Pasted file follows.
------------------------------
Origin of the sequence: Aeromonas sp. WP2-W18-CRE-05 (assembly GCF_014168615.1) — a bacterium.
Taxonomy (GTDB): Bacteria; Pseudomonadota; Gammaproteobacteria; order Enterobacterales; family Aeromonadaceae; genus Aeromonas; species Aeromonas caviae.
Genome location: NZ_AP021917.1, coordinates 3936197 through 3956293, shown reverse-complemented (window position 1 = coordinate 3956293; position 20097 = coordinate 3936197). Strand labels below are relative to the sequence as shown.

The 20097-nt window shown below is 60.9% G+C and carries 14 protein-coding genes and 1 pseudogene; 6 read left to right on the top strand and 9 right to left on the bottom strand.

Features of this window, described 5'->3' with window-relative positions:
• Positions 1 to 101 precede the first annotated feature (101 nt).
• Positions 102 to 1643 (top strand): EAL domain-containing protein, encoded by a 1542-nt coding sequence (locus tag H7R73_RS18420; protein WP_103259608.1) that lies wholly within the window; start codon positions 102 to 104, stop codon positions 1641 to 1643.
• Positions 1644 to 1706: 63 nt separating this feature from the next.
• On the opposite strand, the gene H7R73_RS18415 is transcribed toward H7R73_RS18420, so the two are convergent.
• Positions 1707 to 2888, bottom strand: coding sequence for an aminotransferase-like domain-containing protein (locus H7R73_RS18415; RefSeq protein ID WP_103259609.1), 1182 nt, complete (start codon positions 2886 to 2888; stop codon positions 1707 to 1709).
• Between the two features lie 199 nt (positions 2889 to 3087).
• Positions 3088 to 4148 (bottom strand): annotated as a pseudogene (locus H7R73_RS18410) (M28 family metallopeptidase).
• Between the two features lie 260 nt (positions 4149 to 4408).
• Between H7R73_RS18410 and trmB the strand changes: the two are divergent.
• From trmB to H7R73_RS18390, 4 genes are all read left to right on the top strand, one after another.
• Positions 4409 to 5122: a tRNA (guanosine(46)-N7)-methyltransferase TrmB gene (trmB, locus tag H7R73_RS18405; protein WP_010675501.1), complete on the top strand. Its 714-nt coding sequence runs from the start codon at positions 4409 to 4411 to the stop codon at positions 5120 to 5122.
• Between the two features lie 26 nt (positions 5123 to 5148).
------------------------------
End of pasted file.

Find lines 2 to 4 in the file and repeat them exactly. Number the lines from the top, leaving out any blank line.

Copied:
Taxonomy (GTDB): Bacteria; Pseudomonadota; Gammaproteobacteria; order Enterobacterales; family Aeromonadaceae; genus Aeromonas; species Aeromonas caviae.
Genome location: NZ_AP021917.1, coordinates 3936197 through 3956293, shown reverse-complemented (window position 1 = coordinate 3956293; position 20097 = coordinate 3936197). Strand labels below are relative to the sequence as shown.

The 20097-nt window shown below is 60.9% G+C and carries 14 protein-coding genes and 1 pseudogene; 6 read left to right on the top strand and 9 right to left on the bottom strand.